The key here is two fold, first identifying what is hurting them and then being able to properly articulate how you can solve that problem for them. The first can often come from industry experience, the second is often solved through iteration of messaging to see what will capture their attention and move them through the sales cycle.

2. Build Relationships – People Buy From People

Enterprise sales often rely heavily on building strong relationships. Connect with key decision-makers and influencers within the organization. Invest time in building these relationships by providing value, offering insights, and demonstrating expertise. Establishing trust and rapport can significantly influence their buying decisions.

One of the key things with enterprise sales and relationship building is knowing that no decision (or at least very few decisions) in an enterprise company are made alone by one person. You’ll need to build relationships with multiple team members. This is to help them with decision making, to get everyone across the benefit that your product can bring but also to hedge your risk against one person leaving their job and you losing the deal.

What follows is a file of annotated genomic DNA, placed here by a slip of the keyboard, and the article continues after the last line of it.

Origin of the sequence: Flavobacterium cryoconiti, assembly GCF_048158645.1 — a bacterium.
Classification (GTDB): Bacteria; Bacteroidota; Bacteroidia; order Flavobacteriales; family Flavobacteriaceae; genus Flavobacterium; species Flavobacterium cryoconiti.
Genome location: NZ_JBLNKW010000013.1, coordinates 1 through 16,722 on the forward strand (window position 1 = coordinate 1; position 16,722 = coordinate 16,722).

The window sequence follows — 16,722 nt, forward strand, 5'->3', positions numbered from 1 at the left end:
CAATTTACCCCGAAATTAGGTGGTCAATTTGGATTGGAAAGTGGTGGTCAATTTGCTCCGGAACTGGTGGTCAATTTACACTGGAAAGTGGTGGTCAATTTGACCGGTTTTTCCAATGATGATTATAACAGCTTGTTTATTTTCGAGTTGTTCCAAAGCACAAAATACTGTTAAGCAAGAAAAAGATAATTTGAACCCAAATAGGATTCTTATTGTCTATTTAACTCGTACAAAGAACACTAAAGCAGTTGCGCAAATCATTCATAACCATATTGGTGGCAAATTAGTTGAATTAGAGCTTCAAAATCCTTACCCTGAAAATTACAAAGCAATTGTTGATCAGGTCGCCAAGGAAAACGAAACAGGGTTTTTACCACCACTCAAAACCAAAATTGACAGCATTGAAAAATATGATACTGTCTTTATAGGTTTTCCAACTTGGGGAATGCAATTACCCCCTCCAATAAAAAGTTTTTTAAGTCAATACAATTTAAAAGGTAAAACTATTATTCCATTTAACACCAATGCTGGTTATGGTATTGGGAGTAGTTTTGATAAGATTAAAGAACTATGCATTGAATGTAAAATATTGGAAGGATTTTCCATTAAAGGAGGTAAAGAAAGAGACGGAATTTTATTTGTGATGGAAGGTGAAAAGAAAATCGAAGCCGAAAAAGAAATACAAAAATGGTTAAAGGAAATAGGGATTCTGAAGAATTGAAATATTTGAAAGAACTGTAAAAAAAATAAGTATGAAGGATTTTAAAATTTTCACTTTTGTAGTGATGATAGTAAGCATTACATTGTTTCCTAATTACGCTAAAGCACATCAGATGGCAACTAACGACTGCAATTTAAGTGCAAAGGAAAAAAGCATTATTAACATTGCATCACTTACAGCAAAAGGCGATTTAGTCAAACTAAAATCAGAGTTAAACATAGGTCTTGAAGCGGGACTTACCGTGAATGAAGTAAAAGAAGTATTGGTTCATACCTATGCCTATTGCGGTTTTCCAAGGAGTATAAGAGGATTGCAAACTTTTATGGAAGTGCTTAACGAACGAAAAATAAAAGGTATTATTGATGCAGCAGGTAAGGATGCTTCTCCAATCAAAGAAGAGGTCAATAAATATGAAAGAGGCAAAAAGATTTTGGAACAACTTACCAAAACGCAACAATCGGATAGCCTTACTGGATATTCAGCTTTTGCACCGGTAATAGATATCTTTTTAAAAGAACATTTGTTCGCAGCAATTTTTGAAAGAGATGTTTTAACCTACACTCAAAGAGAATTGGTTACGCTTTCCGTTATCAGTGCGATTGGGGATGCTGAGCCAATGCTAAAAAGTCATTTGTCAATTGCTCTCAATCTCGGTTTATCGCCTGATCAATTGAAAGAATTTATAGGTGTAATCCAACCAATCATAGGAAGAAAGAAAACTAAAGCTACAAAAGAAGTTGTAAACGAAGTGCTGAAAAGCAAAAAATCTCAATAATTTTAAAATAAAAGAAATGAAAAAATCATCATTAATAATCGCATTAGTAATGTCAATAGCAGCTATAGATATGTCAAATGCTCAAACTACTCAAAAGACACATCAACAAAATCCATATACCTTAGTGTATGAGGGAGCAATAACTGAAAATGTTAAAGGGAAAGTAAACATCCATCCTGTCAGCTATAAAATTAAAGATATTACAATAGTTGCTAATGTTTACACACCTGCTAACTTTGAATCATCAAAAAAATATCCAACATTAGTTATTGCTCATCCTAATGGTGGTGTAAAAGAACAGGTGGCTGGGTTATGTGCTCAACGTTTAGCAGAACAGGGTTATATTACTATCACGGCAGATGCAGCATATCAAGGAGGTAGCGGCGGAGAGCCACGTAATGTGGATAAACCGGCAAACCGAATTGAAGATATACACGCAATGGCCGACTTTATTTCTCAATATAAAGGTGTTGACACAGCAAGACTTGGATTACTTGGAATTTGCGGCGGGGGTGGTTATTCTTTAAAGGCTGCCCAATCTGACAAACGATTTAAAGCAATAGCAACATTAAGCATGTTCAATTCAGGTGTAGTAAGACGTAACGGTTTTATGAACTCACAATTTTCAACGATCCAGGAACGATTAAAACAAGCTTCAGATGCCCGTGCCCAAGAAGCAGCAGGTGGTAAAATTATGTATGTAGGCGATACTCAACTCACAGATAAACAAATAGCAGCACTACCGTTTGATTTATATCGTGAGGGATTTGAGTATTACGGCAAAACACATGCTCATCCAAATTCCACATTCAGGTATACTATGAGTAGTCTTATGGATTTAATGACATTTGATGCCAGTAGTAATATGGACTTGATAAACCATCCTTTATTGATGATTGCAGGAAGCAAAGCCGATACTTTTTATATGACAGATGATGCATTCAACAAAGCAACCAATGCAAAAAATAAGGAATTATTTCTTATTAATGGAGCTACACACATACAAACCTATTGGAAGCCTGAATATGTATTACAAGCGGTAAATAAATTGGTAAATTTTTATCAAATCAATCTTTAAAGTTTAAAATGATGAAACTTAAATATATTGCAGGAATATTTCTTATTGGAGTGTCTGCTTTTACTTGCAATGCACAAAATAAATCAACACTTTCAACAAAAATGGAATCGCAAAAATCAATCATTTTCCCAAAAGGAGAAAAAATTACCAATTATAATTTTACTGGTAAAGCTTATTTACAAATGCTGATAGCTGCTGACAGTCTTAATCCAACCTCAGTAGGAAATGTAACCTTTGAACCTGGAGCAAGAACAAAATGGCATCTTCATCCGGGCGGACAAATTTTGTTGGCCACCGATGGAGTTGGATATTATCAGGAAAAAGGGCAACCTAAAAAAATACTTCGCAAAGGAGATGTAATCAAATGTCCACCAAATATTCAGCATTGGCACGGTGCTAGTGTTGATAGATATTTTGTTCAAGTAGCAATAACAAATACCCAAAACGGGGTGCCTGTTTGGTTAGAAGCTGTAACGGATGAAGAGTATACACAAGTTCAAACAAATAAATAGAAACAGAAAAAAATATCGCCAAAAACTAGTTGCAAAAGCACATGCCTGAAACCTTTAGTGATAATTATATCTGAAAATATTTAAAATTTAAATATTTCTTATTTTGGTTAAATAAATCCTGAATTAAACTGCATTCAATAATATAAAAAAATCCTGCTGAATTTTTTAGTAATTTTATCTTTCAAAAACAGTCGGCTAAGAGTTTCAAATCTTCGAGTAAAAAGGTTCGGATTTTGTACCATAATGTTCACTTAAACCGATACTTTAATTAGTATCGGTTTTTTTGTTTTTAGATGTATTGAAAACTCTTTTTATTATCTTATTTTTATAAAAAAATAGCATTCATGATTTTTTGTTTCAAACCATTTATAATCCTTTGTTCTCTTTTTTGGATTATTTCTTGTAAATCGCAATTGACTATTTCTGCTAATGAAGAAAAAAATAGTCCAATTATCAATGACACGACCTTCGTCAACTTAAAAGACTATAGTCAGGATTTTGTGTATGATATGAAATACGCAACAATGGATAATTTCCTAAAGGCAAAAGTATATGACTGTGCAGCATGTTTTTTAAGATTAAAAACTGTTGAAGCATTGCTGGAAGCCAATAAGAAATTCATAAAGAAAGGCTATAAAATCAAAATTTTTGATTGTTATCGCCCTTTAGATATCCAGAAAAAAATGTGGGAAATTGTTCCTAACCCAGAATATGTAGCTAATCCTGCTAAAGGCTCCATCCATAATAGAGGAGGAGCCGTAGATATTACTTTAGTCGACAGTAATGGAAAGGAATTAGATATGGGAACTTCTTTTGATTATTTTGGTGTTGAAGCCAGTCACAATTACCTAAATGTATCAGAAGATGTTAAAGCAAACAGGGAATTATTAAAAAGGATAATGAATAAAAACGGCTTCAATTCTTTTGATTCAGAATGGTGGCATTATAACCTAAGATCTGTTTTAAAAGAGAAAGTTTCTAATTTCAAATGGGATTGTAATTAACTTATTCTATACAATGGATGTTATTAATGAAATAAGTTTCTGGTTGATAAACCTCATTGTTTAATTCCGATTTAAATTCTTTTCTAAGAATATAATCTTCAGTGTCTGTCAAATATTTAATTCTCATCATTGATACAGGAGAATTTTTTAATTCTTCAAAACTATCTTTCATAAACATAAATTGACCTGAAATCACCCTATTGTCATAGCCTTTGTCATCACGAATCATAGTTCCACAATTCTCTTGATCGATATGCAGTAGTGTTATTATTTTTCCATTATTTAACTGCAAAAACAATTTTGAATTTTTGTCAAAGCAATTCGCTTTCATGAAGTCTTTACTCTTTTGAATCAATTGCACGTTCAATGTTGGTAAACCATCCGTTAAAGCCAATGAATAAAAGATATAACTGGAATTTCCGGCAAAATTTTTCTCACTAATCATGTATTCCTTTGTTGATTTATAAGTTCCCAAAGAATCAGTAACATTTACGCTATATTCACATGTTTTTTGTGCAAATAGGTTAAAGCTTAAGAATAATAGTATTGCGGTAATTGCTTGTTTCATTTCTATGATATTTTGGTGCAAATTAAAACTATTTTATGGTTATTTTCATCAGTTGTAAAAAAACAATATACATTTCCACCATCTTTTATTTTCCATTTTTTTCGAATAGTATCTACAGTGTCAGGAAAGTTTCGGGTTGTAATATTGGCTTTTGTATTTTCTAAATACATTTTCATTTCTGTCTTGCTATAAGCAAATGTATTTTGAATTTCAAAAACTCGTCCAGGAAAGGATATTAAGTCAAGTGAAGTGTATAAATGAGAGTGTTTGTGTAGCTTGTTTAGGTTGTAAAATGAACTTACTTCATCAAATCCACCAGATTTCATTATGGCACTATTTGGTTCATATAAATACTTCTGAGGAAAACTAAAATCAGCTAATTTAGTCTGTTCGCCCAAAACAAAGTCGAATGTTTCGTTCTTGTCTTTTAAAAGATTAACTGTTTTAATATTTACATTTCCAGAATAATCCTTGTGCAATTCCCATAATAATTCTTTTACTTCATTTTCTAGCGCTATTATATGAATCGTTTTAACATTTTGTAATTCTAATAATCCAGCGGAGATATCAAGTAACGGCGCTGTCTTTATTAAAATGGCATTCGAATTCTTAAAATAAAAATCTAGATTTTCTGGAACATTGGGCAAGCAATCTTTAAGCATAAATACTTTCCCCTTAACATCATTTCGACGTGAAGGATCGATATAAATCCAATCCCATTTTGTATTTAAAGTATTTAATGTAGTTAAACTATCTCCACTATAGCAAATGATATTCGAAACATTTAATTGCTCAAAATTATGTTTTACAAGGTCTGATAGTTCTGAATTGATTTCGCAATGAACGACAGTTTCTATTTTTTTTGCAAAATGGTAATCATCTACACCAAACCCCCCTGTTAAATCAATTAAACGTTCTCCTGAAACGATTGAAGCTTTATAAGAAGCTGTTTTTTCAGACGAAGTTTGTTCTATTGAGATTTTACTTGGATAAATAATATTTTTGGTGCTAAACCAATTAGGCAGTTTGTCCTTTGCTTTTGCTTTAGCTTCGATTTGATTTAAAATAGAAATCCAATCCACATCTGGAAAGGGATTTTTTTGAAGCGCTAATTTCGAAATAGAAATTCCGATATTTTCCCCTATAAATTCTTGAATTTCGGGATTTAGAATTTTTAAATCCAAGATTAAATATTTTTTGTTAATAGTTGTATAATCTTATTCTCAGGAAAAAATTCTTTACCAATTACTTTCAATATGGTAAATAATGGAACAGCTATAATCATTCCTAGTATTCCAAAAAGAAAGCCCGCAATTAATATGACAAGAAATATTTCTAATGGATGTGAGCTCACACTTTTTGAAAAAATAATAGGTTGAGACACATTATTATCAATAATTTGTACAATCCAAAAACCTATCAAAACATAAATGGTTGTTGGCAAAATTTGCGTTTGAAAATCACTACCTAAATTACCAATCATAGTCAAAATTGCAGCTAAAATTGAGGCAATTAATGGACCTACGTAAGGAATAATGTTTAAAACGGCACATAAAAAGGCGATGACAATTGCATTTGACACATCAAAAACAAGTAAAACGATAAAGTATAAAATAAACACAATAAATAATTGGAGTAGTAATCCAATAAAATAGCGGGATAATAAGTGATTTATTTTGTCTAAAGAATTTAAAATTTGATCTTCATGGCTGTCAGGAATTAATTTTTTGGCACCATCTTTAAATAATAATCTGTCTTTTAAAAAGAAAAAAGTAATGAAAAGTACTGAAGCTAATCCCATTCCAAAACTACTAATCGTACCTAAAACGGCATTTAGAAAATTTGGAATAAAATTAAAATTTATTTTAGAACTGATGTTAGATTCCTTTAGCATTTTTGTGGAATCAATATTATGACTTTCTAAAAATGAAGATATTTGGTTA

3. Customize Your Solution – Sometimes…